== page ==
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Liqian: The Chinese town founded by Roman legionnaires (saporedicina.com)
39 points by sndean 5 days ago | hide | past | web | favorite | 19 comments





This hypothesis was already falsified by DNA study long time ago. https://www.nature.com/articles/jhg200782

This is referenced on the article. The title is pure clickbait.

Glad to see this. My first thought was, "Wouldn't DNA show something?"

My first thought too, but with small population breeding with a much larger surrounding population for 100 (20 year) generations could we really expect much roman DNA left?

Maybe they're homeopathic Romans.


They find Neanderthal DNA in people, is it so far fetched?

Good point. I guess the prevalence of the genes in the existing population could explain it. If we took some Europeans and and left them to interbreed in South Africa for 2 millennium we'd probably find much less neanderthal DNA than in their now distant cousins in Europe.

Or more likely is that my simple mathematical thought model breaks down with real world genetics. Any geneticists in the house?


The author asks: "Therefore, where’s the harm in declaring Liqian the town founded by the Roman Lost Legion?"

The harm is that the origin story might well not be true, so why declare it's true? It's like saying Sinterklaas exists.. ehm, well no harm there I think as he does in a way.


Author's conclusion: it probably wasn't, but we'll disregard the facts and pretend that it was, because it helps Chinese tourism.

A fascinating read until the end, it's not based in reality at all. This is faith based archaeology at it's worst. The conclusion is basically "whats the harm in making up this story"...

It's frustrating to me. There seems to be a pattern recently of just making up historical chronologies just because. It's kind of annoying to read about something, research it deeper and then find that it was all just reimagining the actual history to be more entertaining. Or more peaceful. Or maybe just more in line with whatever world view the person putting forth the alternate history is advancing.

I guess it keeps me on my toes, so that's good I suppose. It's just a little annoying that people do this kind of thing. Personally I think that simple recounting of the facts of history is entertaining enough. Why are people trying to embellish it?


> Personally I think that simple recounting of the facts of history is entertaining enough. Why are people trying to embellish it?

People make up history for a few reasons:

- Money.

- Self-aggrandizement.

- So that they can cite it as precedent in an argument.

All three are incredibly common. This looks like #1; Rome is not particularly prestigious in China.


> There seems to be a pattern recently of just making up historical chronologies just because.

To be fair, this "recent pattern" is documented everywhere as far back as writing exists.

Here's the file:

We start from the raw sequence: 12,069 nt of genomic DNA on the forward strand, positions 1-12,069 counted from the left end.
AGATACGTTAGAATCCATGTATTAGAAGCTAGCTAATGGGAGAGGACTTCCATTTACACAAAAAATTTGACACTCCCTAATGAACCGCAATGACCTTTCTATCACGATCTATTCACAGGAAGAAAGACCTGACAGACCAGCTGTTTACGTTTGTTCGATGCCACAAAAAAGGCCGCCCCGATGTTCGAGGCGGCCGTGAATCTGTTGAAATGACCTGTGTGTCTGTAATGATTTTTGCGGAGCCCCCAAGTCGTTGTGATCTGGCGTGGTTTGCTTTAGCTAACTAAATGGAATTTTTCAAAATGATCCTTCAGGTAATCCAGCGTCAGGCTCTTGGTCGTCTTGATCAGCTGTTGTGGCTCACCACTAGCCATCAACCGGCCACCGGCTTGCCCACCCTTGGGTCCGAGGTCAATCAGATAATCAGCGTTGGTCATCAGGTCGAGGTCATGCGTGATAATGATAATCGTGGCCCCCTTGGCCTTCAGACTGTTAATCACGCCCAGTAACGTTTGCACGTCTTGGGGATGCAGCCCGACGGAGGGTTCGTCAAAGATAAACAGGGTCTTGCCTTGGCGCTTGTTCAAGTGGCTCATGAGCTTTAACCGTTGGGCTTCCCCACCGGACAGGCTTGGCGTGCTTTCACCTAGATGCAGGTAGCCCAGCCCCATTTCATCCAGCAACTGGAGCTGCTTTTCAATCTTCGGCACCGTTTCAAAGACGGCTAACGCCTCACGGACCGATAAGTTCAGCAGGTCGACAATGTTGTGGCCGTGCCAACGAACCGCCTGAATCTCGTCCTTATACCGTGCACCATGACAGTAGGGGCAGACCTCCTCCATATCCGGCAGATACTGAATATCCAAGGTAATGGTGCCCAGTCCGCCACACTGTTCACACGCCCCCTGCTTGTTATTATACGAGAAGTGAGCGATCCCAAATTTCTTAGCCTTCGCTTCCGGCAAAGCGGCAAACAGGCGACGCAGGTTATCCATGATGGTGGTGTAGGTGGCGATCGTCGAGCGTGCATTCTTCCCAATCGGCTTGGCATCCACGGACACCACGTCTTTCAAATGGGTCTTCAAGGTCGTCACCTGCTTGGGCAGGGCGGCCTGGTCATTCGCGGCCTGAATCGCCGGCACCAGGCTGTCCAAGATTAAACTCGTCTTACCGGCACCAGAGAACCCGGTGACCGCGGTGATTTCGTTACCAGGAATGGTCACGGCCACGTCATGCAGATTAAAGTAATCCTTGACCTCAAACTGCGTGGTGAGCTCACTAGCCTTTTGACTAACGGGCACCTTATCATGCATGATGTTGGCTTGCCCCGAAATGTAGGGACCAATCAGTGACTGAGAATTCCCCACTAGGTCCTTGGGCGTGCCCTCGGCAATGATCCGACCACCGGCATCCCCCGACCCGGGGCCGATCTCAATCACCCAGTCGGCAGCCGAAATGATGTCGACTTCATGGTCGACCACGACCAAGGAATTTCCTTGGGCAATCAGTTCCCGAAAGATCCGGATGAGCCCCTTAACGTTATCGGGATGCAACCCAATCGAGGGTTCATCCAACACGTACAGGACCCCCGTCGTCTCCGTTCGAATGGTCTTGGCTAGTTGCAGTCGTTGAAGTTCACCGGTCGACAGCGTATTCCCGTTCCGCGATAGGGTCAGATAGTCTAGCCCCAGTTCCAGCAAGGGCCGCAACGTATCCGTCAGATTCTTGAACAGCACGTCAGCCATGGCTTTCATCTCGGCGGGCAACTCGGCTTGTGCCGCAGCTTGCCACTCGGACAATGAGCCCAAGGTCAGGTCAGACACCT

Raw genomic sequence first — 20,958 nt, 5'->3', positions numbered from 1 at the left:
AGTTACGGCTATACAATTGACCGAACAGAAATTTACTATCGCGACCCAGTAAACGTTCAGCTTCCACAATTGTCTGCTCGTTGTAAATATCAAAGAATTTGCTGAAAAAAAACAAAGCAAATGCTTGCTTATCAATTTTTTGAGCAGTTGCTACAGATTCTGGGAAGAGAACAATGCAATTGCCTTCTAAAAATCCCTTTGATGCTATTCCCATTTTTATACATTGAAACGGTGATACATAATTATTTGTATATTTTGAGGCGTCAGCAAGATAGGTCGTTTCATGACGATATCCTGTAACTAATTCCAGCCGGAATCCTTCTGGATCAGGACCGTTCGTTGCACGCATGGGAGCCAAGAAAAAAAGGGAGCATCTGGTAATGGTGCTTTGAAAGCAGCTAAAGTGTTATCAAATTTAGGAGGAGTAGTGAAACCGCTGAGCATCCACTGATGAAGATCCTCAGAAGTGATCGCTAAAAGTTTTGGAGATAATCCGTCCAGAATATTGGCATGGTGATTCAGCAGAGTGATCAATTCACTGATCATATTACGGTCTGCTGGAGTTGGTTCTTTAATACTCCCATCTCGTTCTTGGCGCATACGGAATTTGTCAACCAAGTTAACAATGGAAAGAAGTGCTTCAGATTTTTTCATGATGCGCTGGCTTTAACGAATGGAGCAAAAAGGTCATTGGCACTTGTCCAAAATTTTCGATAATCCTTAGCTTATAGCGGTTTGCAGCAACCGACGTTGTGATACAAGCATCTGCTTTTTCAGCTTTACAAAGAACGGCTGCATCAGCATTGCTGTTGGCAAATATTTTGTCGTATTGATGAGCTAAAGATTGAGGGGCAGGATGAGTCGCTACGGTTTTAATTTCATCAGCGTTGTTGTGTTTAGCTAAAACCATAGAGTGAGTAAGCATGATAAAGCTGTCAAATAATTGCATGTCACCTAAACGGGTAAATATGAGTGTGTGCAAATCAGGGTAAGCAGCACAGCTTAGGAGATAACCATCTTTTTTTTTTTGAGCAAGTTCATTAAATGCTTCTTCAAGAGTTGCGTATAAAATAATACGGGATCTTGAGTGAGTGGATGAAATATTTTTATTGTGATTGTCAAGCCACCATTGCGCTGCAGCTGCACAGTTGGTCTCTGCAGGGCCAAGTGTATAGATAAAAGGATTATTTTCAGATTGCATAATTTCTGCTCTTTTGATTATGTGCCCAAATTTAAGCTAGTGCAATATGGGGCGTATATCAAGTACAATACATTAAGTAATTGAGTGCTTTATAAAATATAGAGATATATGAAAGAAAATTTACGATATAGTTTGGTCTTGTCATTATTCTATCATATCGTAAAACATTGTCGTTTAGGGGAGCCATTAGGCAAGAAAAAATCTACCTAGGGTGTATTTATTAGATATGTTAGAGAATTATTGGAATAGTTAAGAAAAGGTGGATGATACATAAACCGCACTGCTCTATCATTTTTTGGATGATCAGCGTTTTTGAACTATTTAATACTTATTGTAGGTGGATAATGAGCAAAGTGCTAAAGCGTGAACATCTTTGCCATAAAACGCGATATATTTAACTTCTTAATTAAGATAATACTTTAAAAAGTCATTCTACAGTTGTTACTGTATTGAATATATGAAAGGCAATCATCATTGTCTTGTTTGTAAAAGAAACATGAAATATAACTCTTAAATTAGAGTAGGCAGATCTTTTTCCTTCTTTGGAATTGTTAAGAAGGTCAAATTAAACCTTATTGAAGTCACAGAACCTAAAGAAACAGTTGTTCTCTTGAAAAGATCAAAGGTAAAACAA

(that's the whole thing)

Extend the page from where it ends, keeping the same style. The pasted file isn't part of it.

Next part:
> To be fair, this "recent pattern" is documented everywhere as far back as writing exists.

To be fair, on the timescale of anatomically modern humans, writing is a recent development, so “recent pattern” for something that is evidently as old as writing can be true, if you have the right perspective.

(On the other hand, the absence of pre-writing evidence is not evidence of pre-writing absence.)


> (On the other hand, the absence of pre-writing evidence is not evidence of pre-writing absence.)

Heck, I'm willing to state with confidence that the oral histories of preliterate peoples were not accurate and nearly always contained invented, fantastical elements.


My father grew up in a neighboring town to Liqian, in Gansu. This is essentially an urban myth of sorts that several locals still believe, though as the article itself points out, it's been proven false a decade ago. In recent years they've constructed several faux monuments and landmarks in a cheesy emulation of Classical architecture in order to attract tourists.

People want to believe it; it's an interesting theory. However, the genetic diversity in this region comes primarily from Yugurs (a Turkic group related to the Uyghurs which converted to Tibetan Buddhism around a thousand years ago) and Mongolians.


I'll file it along with "Nessie" (https://en.wikipedia.org/wiki/Loch_Ness_Monster) and King Arthur (https://en.wikipedia.org/wiki/King_Arthur) amongst others.

Actually when you prod and poke at these myths, inevitably some damn fine archaeology or science or something else that is real and tangible falls out in some way, or some absolutely beautiful scenery is involved. I have a lot of examples and not enough room in this comment to encompass them all.


Issue with this story is that even the Chinese authorities are dismissive of the idea and generally just let it be to promote local tourism to the area because Liqian is essentially in the middle of nowhere. DNA really just shows them as a sub-group of the Han Chinese majority.

https://en.wikipedia.org/wiki/Liqian


Every country in the world has its myths and legends. I'm not sure why this one should be seen as different in any way. It is a bit weird though and I live in a country that has the Loch Ness monster apparently existent and King Arthur wedged into past monarchy, somewhere.

Narrator: It wasn't.



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